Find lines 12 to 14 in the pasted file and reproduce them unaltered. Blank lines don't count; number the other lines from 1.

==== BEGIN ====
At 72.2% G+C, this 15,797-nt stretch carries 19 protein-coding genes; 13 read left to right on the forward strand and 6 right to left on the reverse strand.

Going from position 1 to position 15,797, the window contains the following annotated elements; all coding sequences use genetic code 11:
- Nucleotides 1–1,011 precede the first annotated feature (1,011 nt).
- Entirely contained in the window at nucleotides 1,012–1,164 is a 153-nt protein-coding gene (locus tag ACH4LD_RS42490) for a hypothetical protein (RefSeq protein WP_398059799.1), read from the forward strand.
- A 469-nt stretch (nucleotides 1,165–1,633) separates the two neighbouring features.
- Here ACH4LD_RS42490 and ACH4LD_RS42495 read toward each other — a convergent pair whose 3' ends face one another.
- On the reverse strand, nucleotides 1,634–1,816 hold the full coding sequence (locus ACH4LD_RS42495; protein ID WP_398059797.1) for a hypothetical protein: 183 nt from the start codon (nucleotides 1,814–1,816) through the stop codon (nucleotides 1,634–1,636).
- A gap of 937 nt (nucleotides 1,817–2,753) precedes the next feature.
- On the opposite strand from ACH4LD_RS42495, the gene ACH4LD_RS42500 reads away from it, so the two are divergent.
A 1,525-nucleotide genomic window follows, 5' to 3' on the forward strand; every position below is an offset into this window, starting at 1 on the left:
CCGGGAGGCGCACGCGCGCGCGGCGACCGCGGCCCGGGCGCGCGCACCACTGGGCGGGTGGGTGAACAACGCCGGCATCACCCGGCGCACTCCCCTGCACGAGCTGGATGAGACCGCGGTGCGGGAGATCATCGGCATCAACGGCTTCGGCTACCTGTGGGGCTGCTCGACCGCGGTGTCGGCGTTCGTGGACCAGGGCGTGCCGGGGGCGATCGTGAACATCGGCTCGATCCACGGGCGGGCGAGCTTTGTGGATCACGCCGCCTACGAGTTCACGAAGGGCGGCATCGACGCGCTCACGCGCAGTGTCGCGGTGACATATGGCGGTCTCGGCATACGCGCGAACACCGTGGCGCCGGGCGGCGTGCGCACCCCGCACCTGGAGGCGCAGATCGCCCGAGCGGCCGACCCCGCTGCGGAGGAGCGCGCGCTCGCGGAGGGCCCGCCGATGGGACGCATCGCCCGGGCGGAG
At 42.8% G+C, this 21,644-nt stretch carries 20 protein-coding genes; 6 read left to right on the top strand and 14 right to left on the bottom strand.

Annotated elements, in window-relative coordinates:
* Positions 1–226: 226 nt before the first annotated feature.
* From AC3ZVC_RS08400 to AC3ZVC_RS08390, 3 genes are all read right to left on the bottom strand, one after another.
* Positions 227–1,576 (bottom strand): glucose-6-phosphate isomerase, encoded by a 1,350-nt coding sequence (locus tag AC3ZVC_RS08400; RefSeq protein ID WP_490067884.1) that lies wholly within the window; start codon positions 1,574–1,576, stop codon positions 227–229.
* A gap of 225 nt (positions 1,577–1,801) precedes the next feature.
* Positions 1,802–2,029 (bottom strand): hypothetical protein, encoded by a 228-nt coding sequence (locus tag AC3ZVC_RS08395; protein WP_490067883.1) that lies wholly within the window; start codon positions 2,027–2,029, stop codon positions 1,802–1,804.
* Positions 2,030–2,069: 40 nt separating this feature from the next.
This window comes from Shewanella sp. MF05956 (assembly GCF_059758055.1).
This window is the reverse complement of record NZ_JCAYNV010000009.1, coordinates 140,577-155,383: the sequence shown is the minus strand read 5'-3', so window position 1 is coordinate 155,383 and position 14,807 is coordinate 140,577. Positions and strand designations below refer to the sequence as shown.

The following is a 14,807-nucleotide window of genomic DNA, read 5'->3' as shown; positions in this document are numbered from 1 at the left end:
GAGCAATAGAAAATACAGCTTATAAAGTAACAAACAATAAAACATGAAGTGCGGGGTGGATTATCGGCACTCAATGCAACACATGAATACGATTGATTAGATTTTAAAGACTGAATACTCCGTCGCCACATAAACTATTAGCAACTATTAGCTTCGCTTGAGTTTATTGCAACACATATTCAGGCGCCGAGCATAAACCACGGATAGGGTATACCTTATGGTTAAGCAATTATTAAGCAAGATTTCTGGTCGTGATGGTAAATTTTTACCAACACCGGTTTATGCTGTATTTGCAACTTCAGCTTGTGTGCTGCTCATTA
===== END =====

At 42.8% G+C, this 21,644-nt stretch carries 20 protein-coding genes; 6 read left to right on the top strand and 14 right to left on the bottom strand.

Annotated elements, in window-relative coordinates:
* Positions 1–226: 226 nt before the first annotated feature.